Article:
(Phys.org)—Leslie Rosenberg, a physicist with the University of Washington has published a paper in Proceedings of the National Academy of Sciences, describing the current state of research that involves investigating the possibility that axions are what make up dark matter. He also offers some perspective on the work suggesting that at least one project is likely to lead to either proving or disproving that axions are dark matter.
For several years now, scientists have been hard at work trying to detect WIMPs, the thinking has been that if they can be detected, then it would go a long way towards proving that they are what makes up dark matter—the theoretical stuff that is now believed to make up approximately 85 percent of all mass in the universe. Unfortunately, despite their best efforts, scientists have not yet been able to detect the presence of a single one, causing some to wonder if they exist at all. That doubt has led some scientists to consider other types of particles as dark matter candidates—one of them is the neutrino, though more and more it appears to be falling from favor. Another is the axion, a particle first theorized in the early 70's. One of its major proponents is Rosenburg, who has been developing experimental devices with the purpose of either proving that dark matter is made up of axions, or it is not.
Axion theory suggests that axions can decay into photons—one axion into two photons, and vice-versa—the inbetween state is known as the virtual axion. Because of this property, most axion detectors are dedicated to measuring them after they have decayed into photons because that is something we know how to detect. Rosenburg describes research into devices meant to study the impact axions may have on the sun, or halos around astronomical objects, and notes that super novae should also produce them. He also notes that some experiments are looking into what has come to be known as "Shining light through walls"—the idea being if axions decay into photons just after passing through a wall, or other object, it should be possible to detect them. The problem here of course would be proving that they have anything to do with dark matter.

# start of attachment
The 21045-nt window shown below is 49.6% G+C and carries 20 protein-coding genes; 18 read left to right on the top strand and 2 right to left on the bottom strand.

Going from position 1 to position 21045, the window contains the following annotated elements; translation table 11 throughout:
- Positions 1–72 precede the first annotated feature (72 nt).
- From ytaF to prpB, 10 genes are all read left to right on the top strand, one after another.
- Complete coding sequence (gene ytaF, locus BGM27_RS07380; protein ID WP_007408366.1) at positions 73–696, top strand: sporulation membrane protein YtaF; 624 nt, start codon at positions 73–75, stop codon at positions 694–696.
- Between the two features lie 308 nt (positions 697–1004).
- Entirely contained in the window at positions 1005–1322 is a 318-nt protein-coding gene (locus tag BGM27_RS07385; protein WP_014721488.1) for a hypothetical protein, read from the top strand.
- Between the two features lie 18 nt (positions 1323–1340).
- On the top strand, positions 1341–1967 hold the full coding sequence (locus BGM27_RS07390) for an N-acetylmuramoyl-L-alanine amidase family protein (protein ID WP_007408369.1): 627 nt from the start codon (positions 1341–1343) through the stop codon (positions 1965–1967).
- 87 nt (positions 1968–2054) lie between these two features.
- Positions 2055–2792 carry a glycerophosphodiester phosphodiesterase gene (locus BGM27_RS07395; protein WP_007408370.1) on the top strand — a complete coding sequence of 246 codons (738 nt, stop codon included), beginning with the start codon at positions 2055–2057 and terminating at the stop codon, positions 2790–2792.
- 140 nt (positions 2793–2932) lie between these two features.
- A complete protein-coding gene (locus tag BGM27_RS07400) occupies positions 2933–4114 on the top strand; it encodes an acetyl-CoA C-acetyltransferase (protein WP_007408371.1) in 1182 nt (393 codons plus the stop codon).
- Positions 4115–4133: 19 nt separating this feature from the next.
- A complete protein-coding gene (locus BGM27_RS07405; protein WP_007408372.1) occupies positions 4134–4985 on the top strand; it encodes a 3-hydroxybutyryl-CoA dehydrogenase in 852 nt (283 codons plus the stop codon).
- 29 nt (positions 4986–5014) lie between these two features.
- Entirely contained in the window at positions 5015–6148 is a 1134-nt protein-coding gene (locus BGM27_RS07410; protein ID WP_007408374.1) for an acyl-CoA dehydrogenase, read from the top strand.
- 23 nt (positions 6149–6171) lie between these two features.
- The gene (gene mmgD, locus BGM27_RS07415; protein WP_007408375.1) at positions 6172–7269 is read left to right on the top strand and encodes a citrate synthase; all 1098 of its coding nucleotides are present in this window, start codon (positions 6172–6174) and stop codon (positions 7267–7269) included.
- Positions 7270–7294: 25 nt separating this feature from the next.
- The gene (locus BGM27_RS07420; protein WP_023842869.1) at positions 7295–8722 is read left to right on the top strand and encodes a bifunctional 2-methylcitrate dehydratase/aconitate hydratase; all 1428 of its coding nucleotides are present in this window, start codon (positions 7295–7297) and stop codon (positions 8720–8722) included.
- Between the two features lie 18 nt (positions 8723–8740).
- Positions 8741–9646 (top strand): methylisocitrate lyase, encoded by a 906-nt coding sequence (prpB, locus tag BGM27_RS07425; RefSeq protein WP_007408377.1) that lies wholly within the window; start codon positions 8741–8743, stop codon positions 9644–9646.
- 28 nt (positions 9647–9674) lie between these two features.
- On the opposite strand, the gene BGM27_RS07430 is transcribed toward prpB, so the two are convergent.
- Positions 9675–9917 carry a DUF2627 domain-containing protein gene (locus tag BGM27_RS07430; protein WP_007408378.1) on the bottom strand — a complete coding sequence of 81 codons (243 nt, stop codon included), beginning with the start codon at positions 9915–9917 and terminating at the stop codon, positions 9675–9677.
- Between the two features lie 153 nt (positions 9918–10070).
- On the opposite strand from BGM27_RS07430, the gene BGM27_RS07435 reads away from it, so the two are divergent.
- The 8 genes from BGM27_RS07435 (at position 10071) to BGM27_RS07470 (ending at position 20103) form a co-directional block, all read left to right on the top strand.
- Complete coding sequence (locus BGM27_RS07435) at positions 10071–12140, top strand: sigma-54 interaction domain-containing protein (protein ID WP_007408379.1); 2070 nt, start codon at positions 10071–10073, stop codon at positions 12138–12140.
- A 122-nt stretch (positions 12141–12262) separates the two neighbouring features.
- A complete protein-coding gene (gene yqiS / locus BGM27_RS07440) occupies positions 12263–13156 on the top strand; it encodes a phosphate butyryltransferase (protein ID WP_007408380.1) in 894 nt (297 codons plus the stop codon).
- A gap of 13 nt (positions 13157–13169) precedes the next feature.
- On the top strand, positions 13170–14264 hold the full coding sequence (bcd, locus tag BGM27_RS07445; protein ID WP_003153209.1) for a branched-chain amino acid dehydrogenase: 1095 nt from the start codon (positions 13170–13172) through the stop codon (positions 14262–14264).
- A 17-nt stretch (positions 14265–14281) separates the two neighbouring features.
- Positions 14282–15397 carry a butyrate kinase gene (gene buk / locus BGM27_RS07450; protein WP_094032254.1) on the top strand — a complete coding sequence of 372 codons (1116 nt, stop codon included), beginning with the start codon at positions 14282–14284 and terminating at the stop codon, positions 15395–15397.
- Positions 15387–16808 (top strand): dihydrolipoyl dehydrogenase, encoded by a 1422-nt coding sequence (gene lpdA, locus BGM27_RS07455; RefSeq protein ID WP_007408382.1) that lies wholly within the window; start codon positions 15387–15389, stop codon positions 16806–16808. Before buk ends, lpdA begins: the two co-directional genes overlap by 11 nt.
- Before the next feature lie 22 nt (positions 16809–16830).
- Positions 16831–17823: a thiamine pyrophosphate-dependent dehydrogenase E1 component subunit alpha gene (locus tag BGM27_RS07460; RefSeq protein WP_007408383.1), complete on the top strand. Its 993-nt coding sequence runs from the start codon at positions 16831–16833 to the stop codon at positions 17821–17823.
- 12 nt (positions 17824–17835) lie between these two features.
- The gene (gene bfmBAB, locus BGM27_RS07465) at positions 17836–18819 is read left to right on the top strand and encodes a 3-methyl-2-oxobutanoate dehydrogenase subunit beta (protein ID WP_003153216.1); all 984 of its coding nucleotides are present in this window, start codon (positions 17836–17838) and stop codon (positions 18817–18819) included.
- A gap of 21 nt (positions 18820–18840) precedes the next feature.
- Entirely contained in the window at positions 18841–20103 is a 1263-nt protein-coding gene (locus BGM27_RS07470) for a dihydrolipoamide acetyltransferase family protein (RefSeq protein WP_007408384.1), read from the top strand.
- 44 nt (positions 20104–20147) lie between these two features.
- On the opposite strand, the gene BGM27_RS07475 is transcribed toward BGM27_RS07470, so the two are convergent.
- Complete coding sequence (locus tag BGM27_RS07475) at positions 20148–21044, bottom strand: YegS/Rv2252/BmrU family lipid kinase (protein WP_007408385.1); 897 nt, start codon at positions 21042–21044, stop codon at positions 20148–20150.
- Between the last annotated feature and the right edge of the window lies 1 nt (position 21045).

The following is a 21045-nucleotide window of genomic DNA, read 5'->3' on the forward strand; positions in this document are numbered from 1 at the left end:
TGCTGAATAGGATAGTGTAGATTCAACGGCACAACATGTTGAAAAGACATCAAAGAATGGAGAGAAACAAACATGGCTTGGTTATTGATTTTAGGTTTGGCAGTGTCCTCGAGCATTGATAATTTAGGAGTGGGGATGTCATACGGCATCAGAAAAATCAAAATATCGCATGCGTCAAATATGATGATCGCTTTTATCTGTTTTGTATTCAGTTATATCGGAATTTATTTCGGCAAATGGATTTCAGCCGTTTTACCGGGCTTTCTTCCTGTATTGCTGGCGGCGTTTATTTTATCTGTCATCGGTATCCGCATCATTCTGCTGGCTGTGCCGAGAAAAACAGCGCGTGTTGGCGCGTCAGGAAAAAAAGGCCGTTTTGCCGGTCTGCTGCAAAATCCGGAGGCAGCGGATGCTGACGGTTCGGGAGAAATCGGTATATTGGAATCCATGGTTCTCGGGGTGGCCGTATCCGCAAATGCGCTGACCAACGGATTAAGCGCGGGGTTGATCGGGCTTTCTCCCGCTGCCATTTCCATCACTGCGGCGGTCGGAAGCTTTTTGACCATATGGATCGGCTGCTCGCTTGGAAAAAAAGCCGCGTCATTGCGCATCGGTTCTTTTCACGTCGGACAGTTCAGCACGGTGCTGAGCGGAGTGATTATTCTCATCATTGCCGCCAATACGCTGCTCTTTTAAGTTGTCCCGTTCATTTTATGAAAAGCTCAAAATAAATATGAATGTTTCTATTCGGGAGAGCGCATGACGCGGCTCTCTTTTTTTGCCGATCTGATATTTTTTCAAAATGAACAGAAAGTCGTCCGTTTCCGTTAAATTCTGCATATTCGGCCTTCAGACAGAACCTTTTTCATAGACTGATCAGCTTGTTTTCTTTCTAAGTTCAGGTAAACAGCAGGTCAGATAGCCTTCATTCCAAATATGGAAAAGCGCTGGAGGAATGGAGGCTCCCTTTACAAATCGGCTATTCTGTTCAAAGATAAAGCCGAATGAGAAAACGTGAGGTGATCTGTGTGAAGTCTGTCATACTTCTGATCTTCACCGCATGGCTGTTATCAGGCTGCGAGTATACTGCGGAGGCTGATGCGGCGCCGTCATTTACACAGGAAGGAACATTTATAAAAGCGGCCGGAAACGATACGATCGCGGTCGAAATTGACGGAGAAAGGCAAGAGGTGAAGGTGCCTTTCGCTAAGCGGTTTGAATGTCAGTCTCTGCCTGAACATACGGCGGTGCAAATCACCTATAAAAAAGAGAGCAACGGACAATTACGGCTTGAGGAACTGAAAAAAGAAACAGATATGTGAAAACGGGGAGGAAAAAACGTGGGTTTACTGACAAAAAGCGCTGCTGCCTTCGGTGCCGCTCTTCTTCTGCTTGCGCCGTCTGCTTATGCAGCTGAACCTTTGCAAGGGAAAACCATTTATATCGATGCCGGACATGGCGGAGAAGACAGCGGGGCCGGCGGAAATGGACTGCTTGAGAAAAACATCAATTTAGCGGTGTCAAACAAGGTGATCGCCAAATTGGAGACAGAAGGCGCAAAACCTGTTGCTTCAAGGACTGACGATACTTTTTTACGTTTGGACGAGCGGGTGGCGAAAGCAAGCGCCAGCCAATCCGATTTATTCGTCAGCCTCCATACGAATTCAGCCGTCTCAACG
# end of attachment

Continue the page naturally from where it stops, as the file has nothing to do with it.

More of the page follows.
Rosenburg then describes a radio frequency approach, another way to capture axions decaying into light—current experiments in this area are meant to capture axions that are part of the Milky Way's dark matter halo. In this case, the idea is to rouse the axions into decaying into microwave photons and then detecting them—the most prominent project appears to be the Axion Dark Matter eXperiment (ADMX), which Rosenburg claims is likely to either prove or disprove axions as dark matter once and for all.
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More information: Dark-matter QCD-axion searches, Leslie J Rosenberg, PNAS, DOI: 10.1073/pnas.1308788112
In the late 20th century, cosmology became a precision science. Now, at the beginning of the next century, the parameters describing how our universe evolved from the Big Bang are generally known to a few percent. One key parameter is the total mass density of the universe. Normal matter constitutes only a small fraction of the total mass density. Observations suggest this additional mass, the dark matter, is cold (that is, moving nonrelativistically in the early universe) and interacts feebly if at all with normal matter and radiation. There's no known such elementary particle, so the strong presumption is the dark matter consists of particle relics of a new kind left over from the Big Bang. One of the most important questions in science is the nature of this dark matter. One attractive particle dark-matter candidate is the axion. The axion is a hypothetical elementary particle arising in a simple and elegant extension to the standard model of particle physics that nulls otherwise observable CP-violating effects (where CP is the product of charge reversal C and parity inversion P) in quantum chromo dynamics (QCD). A light axion of mass 10−(6–3) eV (the invisible axion) would couple extraordinarily weakly to normal matter and radiation and would therefore be extremely difficult to detect in the laboratory. However, such an axion is a compelling dark-matter candidate and is therefore a target of a number of searches. Compared with other particle dark-matter candidates, the plausible range of axion dark-matter couplings and masses is narrowly constrained. This focused search range allows for definitive searches, where a nonobservation would seriously impugn the dark-matter QCD-axion hypothesis. Axion searches use a wide range of technologies, and the experiment sensitivities are now reaching likely dark-matter axion couplings and masses. This article is a selective overview of the current generation of sensitive axion searches. Not all techniques and experiments are discussed, but I hope to give a sense of the current experimental landscape of the search for dark-matter axions.